Athenian democracy, whose material techniques are so brilliantly described by Julian Dibbell, was largely based on the random selection of citizens to play certain roles.
The Kleroterians are an informal group which aims to reinvigorate this tradition of deliberate use of randomness (lottery) in human affairs. In the world of governance, politics and elections, this is called Sortition.
As CLR James wrote in the essay, Any Cook Can Govern:
“Perhaps the most striking thing about Greek Democracy was that the administration (and there were immense administrative problems) was organized upon the basis of what is known as sortition, or, more easily, selection by lot. The vast majority of Greek officials were chosen by a method which amounted to putting names into a hat and appointing the ones whose names came out. “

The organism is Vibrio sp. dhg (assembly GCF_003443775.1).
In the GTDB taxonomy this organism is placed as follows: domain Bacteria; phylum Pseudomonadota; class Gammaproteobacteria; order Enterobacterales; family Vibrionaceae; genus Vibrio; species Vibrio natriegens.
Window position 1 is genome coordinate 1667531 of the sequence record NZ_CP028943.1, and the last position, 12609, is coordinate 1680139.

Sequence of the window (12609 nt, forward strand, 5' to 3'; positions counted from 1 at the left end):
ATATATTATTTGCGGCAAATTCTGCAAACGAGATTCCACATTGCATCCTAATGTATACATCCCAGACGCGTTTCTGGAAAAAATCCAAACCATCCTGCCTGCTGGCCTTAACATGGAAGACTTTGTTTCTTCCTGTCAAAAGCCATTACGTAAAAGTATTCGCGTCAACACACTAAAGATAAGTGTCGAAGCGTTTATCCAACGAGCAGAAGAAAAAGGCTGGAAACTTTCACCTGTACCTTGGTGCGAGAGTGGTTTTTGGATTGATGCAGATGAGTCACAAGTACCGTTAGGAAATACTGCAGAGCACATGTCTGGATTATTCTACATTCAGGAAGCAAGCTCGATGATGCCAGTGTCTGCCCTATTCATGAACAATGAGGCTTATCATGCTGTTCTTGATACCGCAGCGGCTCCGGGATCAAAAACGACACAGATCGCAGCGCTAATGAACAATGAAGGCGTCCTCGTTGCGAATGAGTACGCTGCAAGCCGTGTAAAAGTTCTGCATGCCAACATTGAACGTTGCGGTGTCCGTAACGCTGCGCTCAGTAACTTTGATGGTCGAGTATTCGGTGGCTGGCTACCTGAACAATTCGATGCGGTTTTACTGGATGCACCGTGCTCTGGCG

According to the Klerotarians, such techniques could offset the plutocratic hijacking of formal representative democracy.
One of the more recent books on the topic is:
The Luck of the Draw: The Role of Lotteries in Decision Making. Peter Stone. Oxford University Press, 2011